Is it basically Always Sunny but with everyone being rich assholes?
I’ve never watched Always Sunny, but Succession is more about the machinations of dipshit fail-children grasping for a piece of their ailing father’s business empire
It’s like “Hey, what if we made a show about the Koch’s?” basically
There’s no chance Succession has a character as charming as that Koch failchild who spends millions of dollars designing Hawaiian shirts that can be worn in the boardroom and the discotheque
I forgot about that dude! Do you think Wyatt Koch influenced the work of Dan Flashes?
On a whim I watched a horror movie with a very bland description on HBO called The Empty Man and right away I was pleasantly surprised. After reading about its troubled production and the directors intent on subverting expectations, I have a better understanding about what was going on with this movie.
Anyway, one of the better horror movies I’ve seen lately, would describe it as a cosmic horror/mystery. Props to whoever designed the monster in its various incarnations.
Watched Fear Street 1978 last night. It was… okay. I think the first one was better, but only slightly. My main issue is actually what I would consider the middle child syndrome. This movie serves as a bridge between the first movie and the third movie, and I think it suffers for that. There’s a pacing that works in the 1970s slasher flicks that they just cannot do in this one because there’s no time. I don’t feel like it’s as fast-paced as the first one, but it definitely feels like the movie has no room to breathe, and I think this is largely due to the film’s need to connect the first and third. I think this could have been a really good throwback film – the writer and director hit all the right beats and tone – but I feel like it ultimately misses the mark because of its function within the series.
That said, they set out to make a fully connected trilogy, so I’m not sure I can fault the creators for doing just that. I think I just wish the film could have stood on its own legs as a legit throwback horror film. As it is, it just won’t. The film just doesn’t work unless you’re watching it as a part of the entire trilogy.
Finished 2nd season of Mythic Quest, the sitcom set in a video game studio starring Rob McElhenney and Ashley Burch amongst others. This show was kind of sold as Silicon Valley but for games. It ends up being closer to It’s Always Sunny - not just because Rob McElhenney stars as the creative director but how it uses video games as a means of exploring some of the injustices of our society. This would be fine, but it is affiliated with Ubisoft - with various Ubisoft IPs being used as the standin for the MMO that the whole show revolves around. It can be a bit broad, but I generally liked both seasons, mainly for the cast who are all really good.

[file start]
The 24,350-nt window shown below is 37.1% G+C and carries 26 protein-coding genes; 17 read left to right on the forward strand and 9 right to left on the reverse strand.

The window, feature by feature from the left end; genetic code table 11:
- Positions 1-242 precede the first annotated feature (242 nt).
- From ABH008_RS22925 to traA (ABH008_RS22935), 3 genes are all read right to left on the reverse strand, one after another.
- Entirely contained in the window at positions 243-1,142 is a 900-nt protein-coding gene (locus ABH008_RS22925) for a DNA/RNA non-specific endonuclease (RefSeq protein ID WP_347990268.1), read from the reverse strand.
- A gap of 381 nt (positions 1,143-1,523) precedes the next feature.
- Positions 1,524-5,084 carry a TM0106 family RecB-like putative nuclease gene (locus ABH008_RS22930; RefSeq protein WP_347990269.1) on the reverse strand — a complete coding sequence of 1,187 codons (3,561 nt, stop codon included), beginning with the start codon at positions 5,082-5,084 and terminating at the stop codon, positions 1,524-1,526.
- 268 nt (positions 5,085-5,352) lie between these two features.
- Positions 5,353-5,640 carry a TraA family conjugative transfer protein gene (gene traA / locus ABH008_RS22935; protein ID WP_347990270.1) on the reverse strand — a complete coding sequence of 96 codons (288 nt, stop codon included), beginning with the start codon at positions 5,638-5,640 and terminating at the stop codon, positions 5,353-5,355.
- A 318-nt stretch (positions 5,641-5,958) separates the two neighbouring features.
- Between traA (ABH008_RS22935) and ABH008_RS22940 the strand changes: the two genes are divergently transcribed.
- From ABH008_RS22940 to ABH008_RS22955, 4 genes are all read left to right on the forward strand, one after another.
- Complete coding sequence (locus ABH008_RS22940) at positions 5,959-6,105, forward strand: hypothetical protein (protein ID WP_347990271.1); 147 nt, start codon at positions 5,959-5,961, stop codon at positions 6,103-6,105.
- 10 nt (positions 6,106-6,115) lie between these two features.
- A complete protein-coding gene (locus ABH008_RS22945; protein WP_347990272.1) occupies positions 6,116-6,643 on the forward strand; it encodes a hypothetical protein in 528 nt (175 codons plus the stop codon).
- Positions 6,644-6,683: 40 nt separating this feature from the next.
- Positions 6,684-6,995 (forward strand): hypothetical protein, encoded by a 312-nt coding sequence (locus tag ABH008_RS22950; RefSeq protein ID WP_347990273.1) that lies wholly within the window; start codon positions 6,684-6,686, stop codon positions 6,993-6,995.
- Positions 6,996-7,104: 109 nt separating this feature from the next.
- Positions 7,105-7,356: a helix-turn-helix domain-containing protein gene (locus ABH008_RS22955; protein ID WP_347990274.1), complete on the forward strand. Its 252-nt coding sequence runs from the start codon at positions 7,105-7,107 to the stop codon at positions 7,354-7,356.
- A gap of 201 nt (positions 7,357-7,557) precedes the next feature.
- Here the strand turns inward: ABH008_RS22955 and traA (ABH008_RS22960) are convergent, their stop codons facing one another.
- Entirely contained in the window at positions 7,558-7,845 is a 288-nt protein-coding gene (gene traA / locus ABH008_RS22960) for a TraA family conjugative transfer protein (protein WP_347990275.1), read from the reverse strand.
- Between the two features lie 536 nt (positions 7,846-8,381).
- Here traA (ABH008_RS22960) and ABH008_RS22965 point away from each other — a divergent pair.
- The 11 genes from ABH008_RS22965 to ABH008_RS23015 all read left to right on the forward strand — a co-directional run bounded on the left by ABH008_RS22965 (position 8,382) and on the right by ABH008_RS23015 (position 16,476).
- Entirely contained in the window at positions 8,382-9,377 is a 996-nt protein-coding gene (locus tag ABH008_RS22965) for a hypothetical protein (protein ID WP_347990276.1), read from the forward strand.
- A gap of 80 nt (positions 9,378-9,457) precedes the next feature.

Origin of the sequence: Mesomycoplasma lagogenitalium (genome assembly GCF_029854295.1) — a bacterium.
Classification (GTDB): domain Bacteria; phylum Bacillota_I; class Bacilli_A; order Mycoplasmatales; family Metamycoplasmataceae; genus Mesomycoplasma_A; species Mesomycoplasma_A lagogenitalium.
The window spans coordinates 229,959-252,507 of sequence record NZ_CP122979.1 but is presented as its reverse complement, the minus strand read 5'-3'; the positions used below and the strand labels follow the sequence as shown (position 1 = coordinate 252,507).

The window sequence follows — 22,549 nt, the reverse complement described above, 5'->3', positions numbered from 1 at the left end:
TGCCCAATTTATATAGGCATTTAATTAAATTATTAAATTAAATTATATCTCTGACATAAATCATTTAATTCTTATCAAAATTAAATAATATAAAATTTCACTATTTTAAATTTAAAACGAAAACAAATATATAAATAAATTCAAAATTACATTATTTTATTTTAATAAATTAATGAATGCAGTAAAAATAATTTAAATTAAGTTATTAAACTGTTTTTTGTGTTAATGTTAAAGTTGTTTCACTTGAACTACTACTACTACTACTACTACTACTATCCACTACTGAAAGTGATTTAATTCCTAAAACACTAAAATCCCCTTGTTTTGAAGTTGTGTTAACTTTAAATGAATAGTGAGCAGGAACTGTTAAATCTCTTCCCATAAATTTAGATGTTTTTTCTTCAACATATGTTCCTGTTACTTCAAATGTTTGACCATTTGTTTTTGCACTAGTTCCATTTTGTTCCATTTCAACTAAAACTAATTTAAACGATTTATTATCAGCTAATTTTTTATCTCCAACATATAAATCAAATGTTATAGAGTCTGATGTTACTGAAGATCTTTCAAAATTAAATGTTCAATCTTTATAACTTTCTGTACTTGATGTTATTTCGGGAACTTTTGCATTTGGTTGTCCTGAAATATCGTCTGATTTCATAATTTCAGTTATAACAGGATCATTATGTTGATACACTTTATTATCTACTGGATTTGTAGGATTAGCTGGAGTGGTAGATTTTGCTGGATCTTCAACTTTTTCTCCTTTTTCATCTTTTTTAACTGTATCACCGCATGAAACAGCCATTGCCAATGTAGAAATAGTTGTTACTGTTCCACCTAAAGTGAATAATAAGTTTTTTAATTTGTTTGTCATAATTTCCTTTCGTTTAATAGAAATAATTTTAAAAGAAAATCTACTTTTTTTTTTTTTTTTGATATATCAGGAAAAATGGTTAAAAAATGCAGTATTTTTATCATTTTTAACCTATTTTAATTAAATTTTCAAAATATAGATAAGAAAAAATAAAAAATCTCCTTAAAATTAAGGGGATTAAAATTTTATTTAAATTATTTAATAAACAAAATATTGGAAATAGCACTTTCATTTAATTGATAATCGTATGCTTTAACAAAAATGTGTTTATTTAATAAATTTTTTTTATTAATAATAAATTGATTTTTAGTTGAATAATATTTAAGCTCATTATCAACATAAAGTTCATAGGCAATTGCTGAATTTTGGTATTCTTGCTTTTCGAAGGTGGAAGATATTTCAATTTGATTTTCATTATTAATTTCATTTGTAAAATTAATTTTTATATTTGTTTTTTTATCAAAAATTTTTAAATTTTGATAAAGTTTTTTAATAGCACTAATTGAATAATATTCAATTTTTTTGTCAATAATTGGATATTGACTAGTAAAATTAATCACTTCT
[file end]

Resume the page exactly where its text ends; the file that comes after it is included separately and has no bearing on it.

However, the actual highlight of Mythic Quest is that both seasons have had a one off ‘gaiden’ episode that only loosely involves the normal cast, but they generally go back in time to focus on completely different characters. The first season has an episode which revolves around these two developers (Cristin Milioti and Jake Johnson) behind a small survival horror game called Dark Quiet Death. It basically hits on them trying to pitch it, and then the game blowing up before growing into it’s own franchise spawning inferior sequels. Its really good and kind of frames the show nicely.
Similarly, the second season takes one of it’s core characters, a science fiction write and goes back in time to tell a story of when they were younger trying to get published for the first time. As someone who has aspired to write weird sci-fi tales, it really hit home. Again, another really stellar episode amidst the usual It’s Alway Sunny flow of the normal show.
Such a great show! Also, that quarantine episode hit me hard.
I haven’t watched Mythic Quest yet, but I’ve wanted to, mainly because I love Always Sunny. I just haven’t taken the time. I’m currently binging Murder She Wrote, so maybe I’ll add this show to the list next.
In response to the latest waypoint plus movie pod, I would be SO interested to hear the crew’s thoughts on The Hunt. I just watched it on HBO Max and honestly is was fine. certainly not worth the “controversy” that it caused.
Also on HBO Max, I’ve started watching Warrior. That show fuckin owns.
Tried watching Bad Batch again because I was in the mood for Star Wars. Got about halfway through the episode I left off on. It’s incredibly by the numbers. How do we slow down this hyper-competent team? Oh, a kid! Great! Oh she gets lost in every episode chasing puppies? Wicked. It’s just running the gamut of cartoon plots, some of which The Clone Wars already did.
It also does the really bad Star Wars (and dare I say Filoni) thing of going back to the well of the same characters. Oh you liked Fennec Shand in The Mandolorian!? (Originally, yes, when she rose from the dead in Season 2 because you forgot how to make new characters, no.) Well, great, she’s here again because only 10 different characters occupy this universe! Oh you liked Fallen Order? Great, these guys knew him, too! WHY IS THIS UNIVERSE SO SMALL IT DRIVES ME NUTS.
Like, man, maybe I’m being harsh, but I think Bad Batch sucks. It is super rote and driven by the worst impulses of Star Wars fiction. Somebody else on this site liked it, I think, so clearly it must not be all bad, but I really wouldn’t recommend it even a little bit.
Finished Fear Street 1666 and therefore the entire trilogy. 1666 was by far my favorite of the three. I thought it wrapped up all of the stories nicely, and there’s much more to the story than meets the eye. There’s commentary on sexuality, gender, labor, and class, and it does it all with a great subtlety that doesn’t feel like pandering. At least not to me.
Anyway, the strength of the third entry makes the weakness of the first two entries really stand out, which is disappointing.